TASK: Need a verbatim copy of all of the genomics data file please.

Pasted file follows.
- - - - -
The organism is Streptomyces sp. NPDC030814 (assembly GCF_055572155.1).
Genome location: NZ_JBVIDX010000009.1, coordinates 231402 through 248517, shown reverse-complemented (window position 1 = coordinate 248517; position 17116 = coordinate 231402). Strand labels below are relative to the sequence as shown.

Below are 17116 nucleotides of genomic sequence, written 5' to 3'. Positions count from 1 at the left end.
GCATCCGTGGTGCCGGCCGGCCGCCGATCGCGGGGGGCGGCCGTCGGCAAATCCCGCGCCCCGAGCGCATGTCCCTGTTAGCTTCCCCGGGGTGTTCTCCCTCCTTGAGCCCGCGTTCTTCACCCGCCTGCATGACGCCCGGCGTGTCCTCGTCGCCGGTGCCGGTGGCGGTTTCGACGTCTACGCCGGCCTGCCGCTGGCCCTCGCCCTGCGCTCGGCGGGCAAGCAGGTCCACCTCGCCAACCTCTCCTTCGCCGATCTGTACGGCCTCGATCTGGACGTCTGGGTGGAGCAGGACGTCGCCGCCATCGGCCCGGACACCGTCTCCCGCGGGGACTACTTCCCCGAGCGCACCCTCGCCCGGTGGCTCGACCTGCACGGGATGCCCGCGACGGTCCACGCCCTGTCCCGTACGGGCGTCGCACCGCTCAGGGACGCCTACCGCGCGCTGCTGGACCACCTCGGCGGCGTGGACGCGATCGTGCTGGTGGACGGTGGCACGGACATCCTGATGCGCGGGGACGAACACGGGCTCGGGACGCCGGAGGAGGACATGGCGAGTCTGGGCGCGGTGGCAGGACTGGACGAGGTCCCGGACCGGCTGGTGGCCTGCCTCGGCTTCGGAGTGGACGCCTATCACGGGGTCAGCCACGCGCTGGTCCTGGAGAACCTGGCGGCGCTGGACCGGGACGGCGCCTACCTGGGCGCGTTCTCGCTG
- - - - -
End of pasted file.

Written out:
The organism is Streptomyces sp. NPDC030814 (assembly GCF_055572155.1).
Genome location: NZ_JBVIDX010000009.1, coordinates 231402 through 248517, shown reverse-complemented (window position 1 = coordinate 248517; position 17116 = coordinate 231402). Strand labels below are relative to the sequence as shown.

Below are 17116 nucleotides of genomic sequence, written 5' to 3'. Positions count from 1 at the left end.
GCATCCGTGGTGCCGGCCGGCCGCCGATCGCGGGGGGCGGCCGTCGGCAAATCCCGCGCCCCGAGCGCATGTCCCTGTTAGCTTCCCCGGGGTGTTCTCCCTCCTTGAGCCCGCGTTCTTCACCCGCCTGCATGACGCCCGGCGTGTCCTCGTCGCCGGTGCCGGTGGCGGTTTCGACGTCTACGCCGGCCTGCCGCTGGCCCTCGCCCTGCGCTCGGCGGGCAAGCAGGTCCACCTCGCCAACCTCTCCTTCGCCGATCTGTACGGCCTCGATCTGGACGTCTGGGTGGAGCAGGACGTCGCCGCCATCGGCCCGGACACCGTCTCCCGCGGGGACTACTTCCCCGAGCGCACCCTCGCCCGGTGGCTCGACCTGCACGGGATGCCCGCGACGGTCCACGCCCTGTCCCGTACGGGCGTCGCACCGCTCAGGGACGCCTACCGCGCGCTGCTGGACCACCTCGGCGGCGTGGACGCGATCGTGCTGGTGGACGGTGGCACGGACATCCTGATGCGCGGGGACGAACACGGGCTCGGGACGCCGGAGGAGGACATGGCGAGTCTGGGCGCGGTGGCAGGACTGGACGAGGTCCCGGACCGGCTGGTGGCCTGCCTCGGCTTCGGAGTGGACGCCTATCACGGGGTCAGCCACGCGCTGGTCCTGGAGAACCTGGCGGCGCTGGACCGGGACGGCGCCTACCTGGGCGCGTTCTCGCTG